English texts mention typhon, tiphon as a Greek word for "whirlwind" since at least the 1550s, referring to Ancient Greek τυφῶν (tuphôn), τυφώς (tuphṓs, “whirlwind”) (the latter attested since Aeschylus), Τυφῶν (Tuphôn, “Typhon, father of the winds”). (French typhon (“whirlwind”) is said to be attested since 1504.)
However, the first use of it as an English word for a whirlwind or storm dates to 1588, in the spelling Touffon, in the specific sense "giant storm in the Pacific"; this sense first appears in Europe in the mid 16th century in Portuguese tufão (attested since at least 1560), whence it entered English. Portuguese sailors likely got the word from Arabic طُوفَان (ṭūfān) (compare Persian طوفان (tufân), Hindi तूफ़ान (tūfān)), and some spellings of the English word (like tufan) seem to derive from that Arabic word.
The Arabic word's origin is sometimes thought to be Sinitic 大風／大风 ("big wind", Mandarin dàfēng, Cantonese daai6 fung1 /taːi̯²² fʊŋ⁵⁵/, Hakka thai-fûng /tʰai̯⁵⁵ fuŋ²⁴/), and some English forms like tyfoong, tyfung are from or were modified based on Chinese. However, the Arabic word may be entirely Semitic from the native root ط و ف (ṭ-w-f) in the sense of the wind circling around, or it might derive from Greek. (Some sources even suggest the term originated in Greek and travelled via Arabic to Chinese before making its way back into Arabic and back to Europe.) Over time, the spelling of the word in English was influenced by the Greek word.
- (Received Pronunciation) IPA(key): /taɪˈfuːn/
- (General American) enPR: tīfo͞onʹ, IPA(key): /taɪˈfun/
Audio (US) (file) Audio (AU) (file)
- Rhymes: -uːn
typhoon (plural typhoons)
- A weather phenomenon in the northwestern Pacific that is precisely equivalent to a hurricane, which results in wind speeds of 64 knots (118 km/h) or above. Equivalent to a cyclone in the Indian Ocean and Indonesia/Australia.
- touffon (starting in the 1580s); tuffon and tufon (starting in the 1620s); typhon; tuffoon; tiffoon; tifoon, tyfoon
- (Arabic, Persian, or Hindi/Urdu-derived) tufan, toofan, touffan
- (Chinese-derived) tyfoong (ty-foong), tyfung (ty-fung)
- → Finnish: taifuuni
- → German: Taifun
- → Romanian: taifun
- → Russian: тайфу́н (tajfún)
- → Turkish: tayfun
- Douglas Harper (2001–2023), “typhoon”, in Online Etymology Dictionary.
- ^ Richard Eden, Decades of the New World (1555), translating De orbe novo decades by Peter Martyr, published in 1895 by Edward Arber in The First Three English Books on America, page 81: "These tempestes of the ayer (which the Grecians caule Tiphones, that is, whyrle wyndes) they caule, Furacanes[sic]: which they say, doo often tymes chaunce in this Ilande: […] "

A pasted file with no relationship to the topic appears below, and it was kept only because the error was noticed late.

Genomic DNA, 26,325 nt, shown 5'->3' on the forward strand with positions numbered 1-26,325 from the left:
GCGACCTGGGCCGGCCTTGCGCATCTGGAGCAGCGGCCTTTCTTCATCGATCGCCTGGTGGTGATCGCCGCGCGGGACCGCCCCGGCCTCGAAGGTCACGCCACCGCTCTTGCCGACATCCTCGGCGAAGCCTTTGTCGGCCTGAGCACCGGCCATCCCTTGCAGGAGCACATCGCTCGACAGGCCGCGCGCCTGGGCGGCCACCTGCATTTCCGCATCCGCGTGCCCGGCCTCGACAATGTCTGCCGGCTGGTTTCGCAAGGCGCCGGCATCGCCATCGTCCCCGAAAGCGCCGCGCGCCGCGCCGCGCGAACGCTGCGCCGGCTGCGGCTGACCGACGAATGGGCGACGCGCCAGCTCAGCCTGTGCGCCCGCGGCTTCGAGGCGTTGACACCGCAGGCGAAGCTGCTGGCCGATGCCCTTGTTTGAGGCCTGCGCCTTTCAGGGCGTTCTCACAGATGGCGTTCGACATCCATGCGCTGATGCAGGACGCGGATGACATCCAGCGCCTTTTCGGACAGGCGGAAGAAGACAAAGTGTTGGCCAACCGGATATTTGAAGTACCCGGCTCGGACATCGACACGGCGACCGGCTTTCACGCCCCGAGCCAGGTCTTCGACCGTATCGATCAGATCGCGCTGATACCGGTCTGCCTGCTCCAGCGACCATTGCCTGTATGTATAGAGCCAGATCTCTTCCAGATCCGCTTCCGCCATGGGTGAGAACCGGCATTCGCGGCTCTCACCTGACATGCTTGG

- ^ Liddell and Scott
- ^ “typhon”, in Trésor de la langue française informatisé [Digitized Treasury of the French Language], 2012. (for 1504 they cite J. Lemaire de Belges, Couronne margaritique ds Œuvres, éd. J. Stecher, p. 85: "ceux qui la portent [cette pierre précieuse, le corail], sont preservez de plusieurs perilz en mer et en terre: et mesmement dun vent fulmineux et subtil, nommé Typhon, qui esrache les arbres"; the spellings typhon, tiffon, tifon persist for the rest of the 1500s before tuffon appears in 1619 and tufan, tufaon in 1628)
- ^ Thomas Hickock's translation of The voyage and trauell of M. Caesar Fredericke, Marchant of Venice, into the East India, and beyond the Indies: "concerning which Touffon ye are to vnderstand, that in the East Indies often times, there are not stormes as in other countreys; but euery 10. or 12. yeeres there are such tempests and stormes, that it is a thing incredible, but to those that haue seene it."
- ^ Andrew Delahunty, From Bonbon to Cha-cha: Oxford Dictionary of Foreign Words and Phrases
- ^ Tai Whan Kim, The Portuguese Element in Japanese: A Critical Survey (1976): "several points suggest that the Portuguese word came from the Arabic, not from Chinese tai-fung"
- “typhoon”, in Dictionary.com Unabridged, Dictionary.com, LLC, 1995–present.
- A New English Dictionary on Historical Principles
- ^ The Arabic Contributions to the English Language: An Historical Dictionary by Garland Hampton Cannon and Alan S. Kaye considers typhoon "a special case, transmitted by Cantonese, from Arabic, but ultimately deriving from Greek. [...] The Chinese applied the [Greek] concept to a rather different wind [...]"
- ^ Corriente, Federico (2008), “typhoon”, in Dictionary of Arabic and Allied Loanwords. Spanish, Portuguese, Catalan, Galician and Kindred Dialects (Handbook of Oriental Studies; 97), Leiden: Brill, →ISBN, page 457a: “tifò (Ct.), tifón (Cs.) and tufão (Pt.): was prob. first acquired by Pt. during the initial explorations of the Indian Ocean, < Ar. ṭūfān "flood; hurricane", and phonetically contaminated by Gr. typhṓn, name of the mythical monster causing volcano eruptions and hurricanes.”